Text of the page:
Amgen is proud to offer Onyx Pharmaceuticals 360® (Onyx 360) which is a patient support program designed to provide personalized services to patients living with cancer. Upon enrollment, patients are paired with a dedicated Onyx 360 Oncology Nurse Ambassador who is trained to help navigate their treatment journey and address daily and long term concerns. Onyx 360 also provides access to a network of resources and third-party services including transportation, emotional support and financial and product reimbursement assistance. Onyx 360 services are provided to patients at no cost. For more information, please visit www.kyprolis.com/support-during-treatment.
Editor’s Note: Dr. Niesvizky is an advisory board member for and paid consultant to Onyx Pharmaceuticals, Inc.
Important Safety Information Regarding Kyprolis® (carfilzomib) for Injection
- KYPROLIS® (carfilzomib) is indicated in combination with dexamethasone or with lenalidomide plus dexamethasone for the treatment of patients with relapsed or refractory multiple myeloma who have received one to three lines of therapy.
- KYPROLIS® (carfilzomib) is indicated as a single agent for the treatment of patients with relapsed or refractory multiple myeloma who have received one or more lines of therapy.
IMPORTANT SAFETY INFORMATION
- New onset or worsening of pre-existing cardiac failure (e.g., congestive heart failure, pulmonary edema, decreased ejection fraction), restrictive cardiomyopathy, myocardial ischemia, and myocardial infarction including fatalities have occurred following administration of KYPROLIS. Some events occurred in patients with normal baseline ventricular function. Death due to cardiac arrest has occurred within one day of KYPROLIS administration.
- Monitor patients for clinical signs or symptoms of cardiac failure or cardiac ischemia. Evaluate promptly if cardiac toxicity is suspected. Withhold KYPROLIS for Grade 3 or 4 cardiac adverse events until recovery, and consider whether to restart KYPROLIS at 1 dose level reduction based on a benefit/risk assessment.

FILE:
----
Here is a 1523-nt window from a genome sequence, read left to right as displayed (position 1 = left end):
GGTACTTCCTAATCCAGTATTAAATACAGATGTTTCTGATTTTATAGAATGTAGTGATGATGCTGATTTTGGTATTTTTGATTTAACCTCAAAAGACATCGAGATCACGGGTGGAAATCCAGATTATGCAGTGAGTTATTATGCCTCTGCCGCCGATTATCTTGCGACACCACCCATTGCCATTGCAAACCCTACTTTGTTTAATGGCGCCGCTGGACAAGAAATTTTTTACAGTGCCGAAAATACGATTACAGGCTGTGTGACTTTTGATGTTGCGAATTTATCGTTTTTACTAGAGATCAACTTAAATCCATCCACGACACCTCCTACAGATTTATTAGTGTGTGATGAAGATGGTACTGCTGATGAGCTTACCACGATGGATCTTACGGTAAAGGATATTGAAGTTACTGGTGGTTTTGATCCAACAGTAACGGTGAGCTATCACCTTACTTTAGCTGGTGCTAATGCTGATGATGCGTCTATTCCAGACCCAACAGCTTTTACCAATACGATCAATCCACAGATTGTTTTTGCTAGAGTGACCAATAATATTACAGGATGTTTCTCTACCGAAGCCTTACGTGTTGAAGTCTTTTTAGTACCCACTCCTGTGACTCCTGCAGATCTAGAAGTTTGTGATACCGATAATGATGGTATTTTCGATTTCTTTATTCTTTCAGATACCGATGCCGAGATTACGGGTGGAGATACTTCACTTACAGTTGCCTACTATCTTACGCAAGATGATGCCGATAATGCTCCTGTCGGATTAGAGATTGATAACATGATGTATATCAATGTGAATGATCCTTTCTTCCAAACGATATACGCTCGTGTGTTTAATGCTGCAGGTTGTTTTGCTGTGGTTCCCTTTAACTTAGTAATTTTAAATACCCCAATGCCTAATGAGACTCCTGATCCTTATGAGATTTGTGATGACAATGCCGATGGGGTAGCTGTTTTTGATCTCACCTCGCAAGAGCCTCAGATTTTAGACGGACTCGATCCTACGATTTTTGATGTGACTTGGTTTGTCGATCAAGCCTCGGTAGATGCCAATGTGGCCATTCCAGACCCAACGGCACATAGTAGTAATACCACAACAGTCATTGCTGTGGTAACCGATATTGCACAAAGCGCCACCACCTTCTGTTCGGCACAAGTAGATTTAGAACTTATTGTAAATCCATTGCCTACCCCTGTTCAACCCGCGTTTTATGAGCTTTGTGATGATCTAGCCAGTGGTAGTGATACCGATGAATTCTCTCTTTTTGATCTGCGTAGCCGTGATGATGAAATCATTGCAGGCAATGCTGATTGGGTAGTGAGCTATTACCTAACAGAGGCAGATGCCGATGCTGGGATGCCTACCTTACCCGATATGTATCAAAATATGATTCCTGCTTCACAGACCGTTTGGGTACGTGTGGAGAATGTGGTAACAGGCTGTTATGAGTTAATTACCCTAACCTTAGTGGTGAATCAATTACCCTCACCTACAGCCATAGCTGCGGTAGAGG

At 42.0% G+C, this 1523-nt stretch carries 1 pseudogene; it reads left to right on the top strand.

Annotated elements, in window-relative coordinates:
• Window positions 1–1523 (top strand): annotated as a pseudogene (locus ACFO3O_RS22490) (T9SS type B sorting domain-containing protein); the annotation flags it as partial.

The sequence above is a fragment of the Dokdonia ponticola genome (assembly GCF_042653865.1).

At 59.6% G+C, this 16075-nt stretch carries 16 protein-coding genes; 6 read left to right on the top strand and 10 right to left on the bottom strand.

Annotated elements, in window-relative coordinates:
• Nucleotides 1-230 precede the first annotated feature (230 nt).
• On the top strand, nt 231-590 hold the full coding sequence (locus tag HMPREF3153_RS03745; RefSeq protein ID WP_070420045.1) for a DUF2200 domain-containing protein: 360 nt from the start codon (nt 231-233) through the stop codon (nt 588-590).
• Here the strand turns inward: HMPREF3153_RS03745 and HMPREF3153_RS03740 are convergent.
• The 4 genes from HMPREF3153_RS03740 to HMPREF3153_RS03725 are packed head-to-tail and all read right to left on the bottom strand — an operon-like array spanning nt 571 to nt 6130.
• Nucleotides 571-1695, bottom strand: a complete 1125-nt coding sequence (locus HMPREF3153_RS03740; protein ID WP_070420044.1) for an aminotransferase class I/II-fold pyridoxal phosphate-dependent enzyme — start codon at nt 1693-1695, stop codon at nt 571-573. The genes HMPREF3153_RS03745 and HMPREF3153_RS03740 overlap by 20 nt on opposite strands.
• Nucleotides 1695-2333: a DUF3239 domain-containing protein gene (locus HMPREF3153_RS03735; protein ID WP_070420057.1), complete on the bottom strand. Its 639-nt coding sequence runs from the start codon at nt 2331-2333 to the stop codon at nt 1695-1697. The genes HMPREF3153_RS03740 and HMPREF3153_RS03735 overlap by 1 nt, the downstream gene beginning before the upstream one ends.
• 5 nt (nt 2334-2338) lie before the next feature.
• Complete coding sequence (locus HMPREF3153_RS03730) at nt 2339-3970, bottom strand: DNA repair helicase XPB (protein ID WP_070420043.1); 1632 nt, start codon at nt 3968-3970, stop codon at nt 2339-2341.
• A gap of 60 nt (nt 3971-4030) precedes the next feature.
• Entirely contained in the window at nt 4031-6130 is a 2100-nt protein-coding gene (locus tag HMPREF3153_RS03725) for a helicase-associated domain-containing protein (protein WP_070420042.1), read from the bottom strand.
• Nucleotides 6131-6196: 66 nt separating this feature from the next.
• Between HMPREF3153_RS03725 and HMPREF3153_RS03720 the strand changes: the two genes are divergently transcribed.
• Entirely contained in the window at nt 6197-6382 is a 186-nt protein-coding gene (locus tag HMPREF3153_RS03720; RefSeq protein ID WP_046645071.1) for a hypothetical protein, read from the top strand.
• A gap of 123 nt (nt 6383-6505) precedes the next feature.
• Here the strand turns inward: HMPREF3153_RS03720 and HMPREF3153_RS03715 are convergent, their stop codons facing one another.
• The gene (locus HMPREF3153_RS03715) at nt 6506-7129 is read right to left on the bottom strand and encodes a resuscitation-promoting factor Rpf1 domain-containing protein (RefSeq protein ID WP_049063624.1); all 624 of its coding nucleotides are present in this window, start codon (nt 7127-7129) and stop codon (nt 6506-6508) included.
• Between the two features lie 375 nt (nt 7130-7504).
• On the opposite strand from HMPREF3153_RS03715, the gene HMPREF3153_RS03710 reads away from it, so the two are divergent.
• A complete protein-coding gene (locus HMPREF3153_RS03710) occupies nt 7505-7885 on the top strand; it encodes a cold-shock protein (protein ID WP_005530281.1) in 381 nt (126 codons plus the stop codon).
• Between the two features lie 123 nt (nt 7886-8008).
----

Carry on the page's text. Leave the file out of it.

- While adequate hydration is required prior to each dose in Cycle 1, monitor all patients for evidence of volume overload, especially patients at risk for cardiac failure. Adjust total fluid intake as clinically appropriate in patients with baseline cardiac failure or who are at risk for cardiac failure.
- Patients ≥ 75 years, the risk of cardiac failure is increased. Patients with New York Heart Association Class III and IV heart failure, recent myocardial infarction, conduction abnormalities, angina, or arrhythmias may be at greater risk for cardiac complications and should have a comprehensive medical assessment (including blood pressure and fluid management) prior to starting treatment with KYPROLIS and remain under close follow-up.
Acute Renal Failure
- Cases of acute renal failure and renal insufficiency adverse events (including renal failure) have occurred in patients receiving KYPROLIS. Acute renal failure was reported more frequently in patients with advanced relapsed and refractory multiple myeloma who received KYPROLIS monotherapy. Monitor renal function with regular measurement of the serum creatinine and/or estimated creatinine clearance. Reduce or withhold dose as appropriate.
Tumor Lysis Syndrome
- Cases of Tumor Lysis Syndrome (TLS), including fatal outcomes, have occurred in patients receiving KYPROLIS. Patients with multiple myeloma and a high tumor burden should be considered at greater risk for TLS. Adequate hydration is required prior to each dose in Cycle 1, and in subsequent cycles as needed. Consider uric acid lowering drugs in patients at risk for TLS. Monitor for evidence of TLS during treatment and manage promptly. Withhold KYPROLIS until TLS is resolved.
- Acute Respiratory Distress Syndrome (ARDS), acute respiratory failure, and acute diffuse infiltrative pulmonary disease such as pneumonitis and interstitial lung disease have occurred in patients receiving KYPROLIS. Some events have been fatal. In the event of drug‐induced pulmonary toxicity, discontinue KYPROLIS.
- Pulmonary arterial hypertension (PAH) was reported in patients treated with KYPROLIS. Evaluate with cardiac imaging and/or other tests as indicated. Withhold KYPROLIS for PAH until resolved or returned to baseline and consider whether to restart KYPROLIS based on a benefit/risk assessment.
- Dyspnea was reported in patients treated with KYPROLIS. Evaluate dyspnea to exclude cardiopulmonary conditions including cardiac failure and pulmonary syndromes. Stop KYPROLIS for Grade 3 or 4 dyspnea until resolved or returned to baseline. Consider whether to restart KYPROLIS based on a benefit/risk assessment.